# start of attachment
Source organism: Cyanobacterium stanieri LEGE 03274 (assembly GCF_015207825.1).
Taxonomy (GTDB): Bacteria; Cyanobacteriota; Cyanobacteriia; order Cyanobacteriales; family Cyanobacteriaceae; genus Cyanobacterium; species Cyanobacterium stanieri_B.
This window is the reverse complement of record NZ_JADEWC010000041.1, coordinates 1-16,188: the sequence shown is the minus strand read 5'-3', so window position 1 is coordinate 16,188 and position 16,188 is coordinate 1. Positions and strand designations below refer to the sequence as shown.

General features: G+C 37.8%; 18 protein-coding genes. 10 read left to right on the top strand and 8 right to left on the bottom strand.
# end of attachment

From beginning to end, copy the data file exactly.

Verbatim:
Source organism: Cyanobacterium stanieri LEGE 03274 (assembly GCF_015207825.1).
Taxonomy (GTDB): Bacteria; Cyanobacteriota; Cyanobacteriia; order Cyanobacteriales; family Cyanobacteriaceae; genus Cyanobacterium; species Cyanobacterium stanieri_B.
This window is the reverse complement of record NZ_JADEWC010000041.1, coordinates 1-16,188: the sequence shown is the minus strand read 5'-3', so window position 1 is coordinate 16,188 and position 16,188 is coordinate 1. Positions and strand designations below refer to the sequence as shown.

General features: G+C 37.8%; 18 protein-coding genes. 10 read left to right on the top strand and 8 right to left on the bottom strand.